New research shows patient fears will limit the return to surgery

Article first appeared in Beckers Hospital Review June 23, 2020

As the coronavirus pandemic began to spread, most hospitals stopped doing elective surgeries to create capacity for the surge of infected patients.

Now, as most states begin to reopen businesses, over 90% of hospitals have restarted these surgeries and those that haven’t will do so within weeks.

Soon enough, the healthcare sector will be back to running at full capacity. However, “full capacity” these days looks different than it did before. To understand this better, we commissioned market research to find out what U.S. healthcare leaders really think about the return to surgery. Of 102 who responded to the survey, this is what they said.

Patient safety measures introduce new operational challenges

When restarting elective surgeries, hospital leaders’ top operational concern is making sure patients feel safe enough to schedule and come in for their procedures. This was followed by concerns related to screening patients for COVID-19, and prioritizing and scheduling surgeries. Addressing these concerns is a top priority, but it requires a number of changes that can often lead to operational challenges.

For instance, many health organizations have reserved separate operating rooms and intensive care units for COVID-19 patients. Among U.S. hospitals, 68% have dedicated specific floors or areas for COVID care, and 23% have dedicated separate sites. The impact of such segregation is that 70% of hospitals are currently running at less than 75% capacity.

There are also increased costs associated with properly separating patients, additional cleaning, maintaining PPE, and doing testing. Accordingly, 84% of hospitals are looking for cost savings to improve surgery profitability, with supply chain cuts and virtual care deployments being the top two areas where they would look to achieve cost reduction.

Virtual care solutions can ease patient fears 

68% of respondents believe patient fear will delay or limit demand for surgery, with that delay extending for at least the next 6 months. The impact of this is likely to be felt in cancellations. While 87% of hospitals had a surgery cancellation rate of less than 10% before the pandemic, only 34% believe they will be able to maintain that level. Almost 15% anticipate cancellation rates topping 25%.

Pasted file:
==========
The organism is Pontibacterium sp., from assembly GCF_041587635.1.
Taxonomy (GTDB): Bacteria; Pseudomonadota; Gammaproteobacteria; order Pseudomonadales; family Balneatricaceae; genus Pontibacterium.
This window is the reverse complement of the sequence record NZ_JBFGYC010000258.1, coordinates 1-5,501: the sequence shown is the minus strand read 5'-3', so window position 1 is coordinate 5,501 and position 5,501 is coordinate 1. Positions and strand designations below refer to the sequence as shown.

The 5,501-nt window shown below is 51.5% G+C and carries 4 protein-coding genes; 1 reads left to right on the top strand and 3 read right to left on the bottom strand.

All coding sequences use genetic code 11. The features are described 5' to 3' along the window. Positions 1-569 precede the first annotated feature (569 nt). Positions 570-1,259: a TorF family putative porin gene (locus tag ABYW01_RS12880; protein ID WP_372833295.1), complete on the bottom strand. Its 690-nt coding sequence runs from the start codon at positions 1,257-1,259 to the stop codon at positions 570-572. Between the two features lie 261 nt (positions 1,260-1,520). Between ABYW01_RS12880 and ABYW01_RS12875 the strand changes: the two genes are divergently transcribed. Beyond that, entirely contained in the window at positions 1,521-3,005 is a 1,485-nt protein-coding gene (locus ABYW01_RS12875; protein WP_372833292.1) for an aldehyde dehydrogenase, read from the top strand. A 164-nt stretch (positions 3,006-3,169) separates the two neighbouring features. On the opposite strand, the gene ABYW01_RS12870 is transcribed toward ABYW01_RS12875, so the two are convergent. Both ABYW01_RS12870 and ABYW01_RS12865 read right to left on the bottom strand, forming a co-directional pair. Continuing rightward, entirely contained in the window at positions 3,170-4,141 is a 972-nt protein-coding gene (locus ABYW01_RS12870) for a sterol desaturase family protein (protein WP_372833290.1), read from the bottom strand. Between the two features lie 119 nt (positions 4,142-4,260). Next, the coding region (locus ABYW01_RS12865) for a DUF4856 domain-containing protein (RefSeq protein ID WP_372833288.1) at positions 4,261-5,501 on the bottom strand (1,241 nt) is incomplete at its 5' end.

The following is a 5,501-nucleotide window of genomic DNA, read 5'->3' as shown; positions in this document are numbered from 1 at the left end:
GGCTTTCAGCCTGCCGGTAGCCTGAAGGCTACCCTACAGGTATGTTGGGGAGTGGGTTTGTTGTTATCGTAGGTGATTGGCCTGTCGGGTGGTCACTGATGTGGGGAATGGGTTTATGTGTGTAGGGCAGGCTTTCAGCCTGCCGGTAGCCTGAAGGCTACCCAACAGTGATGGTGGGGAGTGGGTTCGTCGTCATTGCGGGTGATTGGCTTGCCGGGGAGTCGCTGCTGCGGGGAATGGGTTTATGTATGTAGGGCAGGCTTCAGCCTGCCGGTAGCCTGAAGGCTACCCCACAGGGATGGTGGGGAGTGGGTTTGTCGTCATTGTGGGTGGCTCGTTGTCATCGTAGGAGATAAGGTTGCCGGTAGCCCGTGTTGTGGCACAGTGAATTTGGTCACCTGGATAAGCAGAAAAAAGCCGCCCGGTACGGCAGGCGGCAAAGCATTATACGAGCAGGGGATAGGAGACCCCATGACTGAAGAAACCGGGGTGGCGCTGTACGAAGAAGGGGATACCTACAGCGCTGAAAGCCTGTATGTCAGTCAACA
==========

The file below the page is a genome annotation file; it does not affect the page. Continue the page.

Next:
The reluctance of patients to return to the hospital is a profound challenge for the healthcare sector and they will need to rethink care delivery to drive surgery volumes back up.

Demand for virtual care solutions has skyrocketed in response to this need – not only to reduce cancellations and save costs, but also to streamline surgical operations: 71% of leaders believe there is a significant opportunity to fast track patients through to surgery using virtual care.

Many hospitals have already been utilizing virtual care or telehealth solutions in some capacity to engage patients outside the hospital, but most do not feel they have the appropriate tools to effectively deliver virtual care at scale. For instance, hospitals universally use electronic health records for information gathering and storage, but only 32% of them think that these tools are suited to virtual care and telehealth.

While some forms of virtual care – like video consultations – are on the rise, they are only a part of the answer. What is really needed for safe, efficient care is a more comprehensive approach to the virtual patient journey. At Lumeon, we have been working with our customers to provide virtual care solutions such as Pre-Operative Readiness, Remote Patient Monitoring and Virtual Check In. The research we conducted shows just how valuable these types of solutions will be for hospitals trying to reduce patient fear and ramp up surgeries.

Lumeon has developed these virtual care solutions to help hospitals better serve their patients, maintain safety, streamline processes, and grow out of the pandemic-related slowdown even stronger than before.

View the survey findings and learn more about how hospital leaders are thinking about restarting elective surgeries by downloading the research summary here.

Lumeon helps health systems take control of their care delivery processes by coordinating and automating care journeys, across disparate care settings, to operate with predictability and efficiency.

Rick Halton is chief marketing and product officer for Lumeon. Rick has extensive experience in both the U.S. and European healthcare markets at innovative start-ups and global corporates, helping them accelerate their revenue streams through product innovation and engaging marketing.